If you want to really test your fitness level, look no further than a Beep test. This multi-stage test is designed to measure cardiovascular health and maximum oxygen uptake (VO2 max). VO2 max is so important to determine because it measures how much oxygen your body uses during exercise at max effort.
It’s often used by coaches and trainers to determine the level of fitness for an athlete. It’s also used by police, military, and first responders. Call it the Beep Test or the Bleep Test, or even the Pacer Test, just get ready for some serious work.
What is the bleep test?
There are 21 levels to a standard Beep Test. Each level consists of a different number of shuttle sprints. The test is performed when a candidate runs between two markets places 20 meters apart at an increasing pace, which is indicated by the beeping sound. The test is complete when the candidate can no longer keep the pace, or when level 21 is reached. Your score on a Beep Test is the level and number of shuttles reached before missing a beep. This information can then be used to calculate your overall VO2 max and your fitness level.
Who uses the Beep Test?
The Beep Test is used by a variety of organisations globally. These include sport clubs, universities, militaries, and police forces. Because the test is such a solid indication of cardio endurance, it’s become an important component in measuring overall physical fitness. It’s also one of the most applied health-related fitness tests for children and adolescents. Depending on the organisation using the test, there are certain criteria which must be met, with scales for male and female candidates.
Replicating the bleep test on a treadmill
When preparing for a Beep Test, a treadmill can be a surprisingly accessible with many people having a treadmill at home these days. Using the most current EuroFit standards, you can easily adapt a treadmill program to meet the criteria for a Beep Test and train effectively.
The current standard begins with a speed of 8.0 km/h for the first level then goes to 9.0 km/h for the second level. Each level after is increased by 0.5 km/p. The number of shuttles per level is set to keep each at one minute a piece. This is the version typically used by organisations in the UK, and will provide excellent training framework to help assess overall fitness levels.
Keep increasing the pace until you’re unable to continue. Recording your results and committing to repeating this test often will help you improve.
Using a treadmill for training means you won’t have to deal with unfavourable weather conditions. You’ll have a safe running surface on which to train, and you have the benefit of clearly seeing your pace. This is instrumental especially if running isn’t your strongest fitness activity, as pacing is essential for anyone who wants to earn their best Beep Test score. The other benefit of treadmill training is that you’re going to be safe, especially if your schedule requires you to train at night.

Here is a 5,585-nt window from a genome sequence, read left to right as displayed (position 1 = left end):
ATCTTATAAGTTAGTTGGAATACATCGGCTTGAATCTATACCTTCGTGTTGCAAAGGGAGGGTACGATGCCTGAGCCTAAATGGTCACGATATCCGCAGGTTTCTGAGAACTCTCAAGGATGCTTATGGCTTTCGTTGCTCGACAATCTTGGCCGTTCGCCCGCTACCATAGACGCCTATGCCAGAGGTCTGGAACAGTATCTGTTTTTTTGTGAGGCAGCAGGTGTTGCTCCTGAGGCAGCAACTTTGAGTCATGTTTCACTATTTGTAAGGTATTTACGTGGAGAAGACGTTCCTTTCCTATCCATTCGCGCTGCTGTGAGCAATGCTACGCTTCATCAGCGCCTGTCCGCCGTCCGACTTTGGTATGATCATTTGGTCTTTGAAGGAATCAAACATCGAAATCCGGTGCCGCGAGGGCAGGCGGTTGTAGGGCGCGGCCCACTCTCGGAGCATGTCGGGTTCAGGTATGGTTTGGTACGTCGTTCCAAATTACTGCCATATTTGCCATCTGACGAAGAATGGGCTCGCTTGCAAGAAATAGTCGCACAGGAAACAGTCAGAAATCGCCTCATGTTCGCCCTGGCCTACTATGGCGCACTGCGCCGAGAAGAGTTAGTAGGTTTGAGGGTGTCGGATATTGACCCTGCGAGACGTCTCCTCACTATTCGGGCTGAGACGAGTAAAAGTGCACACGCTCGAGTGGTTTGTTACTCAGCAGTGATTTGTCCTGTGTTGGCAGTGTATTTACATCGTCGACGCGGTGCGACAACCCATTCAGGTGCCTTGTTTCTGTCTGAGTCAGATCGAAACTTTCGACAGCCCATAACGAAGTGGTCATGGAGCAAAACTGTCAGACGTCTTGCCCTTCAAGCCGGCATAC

While training for a Beep Test on a treadmill is possible, it’s not often the best recommended training option. That’s because the outside version requires you to turn sharp corners and vary your speed either by accelerating to meet your mark or decelerating to stop. These are things that can’t be well replicated on a treadmill. The progression for the increase in speed can be achieved but it might not prepare you very well for the real thing. However, provided you have allocated enough time for your training, it’s possible to develop technique and conditioning that will ensure your Beep Test success.
Forward momentum is also a challenge on the treadmill, since it’s nearly absent. When you’re running outside, you are physically pushing your body forward. When you’re on a treadmill, you’re not so much as moving yourself forward as the belt is moving backward. That means that the force required to run is altered, which can absolutely affect your Beep Test outcome. Adding additional incline to your treadmill training can help to compensate for this lack of forward momentum, though it won’t remove it completely.
HIIT (High Intensity Interval Training) is an excellent training modality to incorporate into your programming when preparing for the Beep Test. Anything in a HIIT format will help you push your body to its aerobic limits and then learn how to recover quickly to repeat the action again
What else can you do?
If the treadmill training approach doesn’t sound super appealing, don’t worry. There are plenty of other ways to prepare for the Beep Test.
Flat surfaces make ideal Beep Training testing grounds because they’re easy to run on, but don’t forget to factor in distance for stopping. Two or more markers like traffic cones will help you visually see where 20 meters ends. If you’re doing the Beep Test on your own, there are plenty of apps that can assist in the testing options.
When running outside to prepare for the Beep Test, this basic framework can help you get prepared quickly.
Start by running 100 meters at 80% of your maximum speed, then walk 100m to recover. Increase the running by 100m each round, but keep your recovery walks to 100m each time.
The rest period remains at 100m to keep your heart rate elevated but not going too fast. It also helps to mimic the cardio efforts of the Beep Test, which starts out fairly easy and increasingly becomes more difficult in the end.
Unequivocally, the Beep Test is one of the hardest aerobic tests. It’s challenging but it’s effective in determining a true level of fitness. When preparing for the Beep Test, keep in mind that a well-rounded approach to your training will serve you best.
Make sure you include interval training and sprints into your fitness programming. Long steady running is beneficial for overall fitness endurance, but short bursts of intense activity will best prepare you for the Beep Test, since it focuses on aerobic capacity.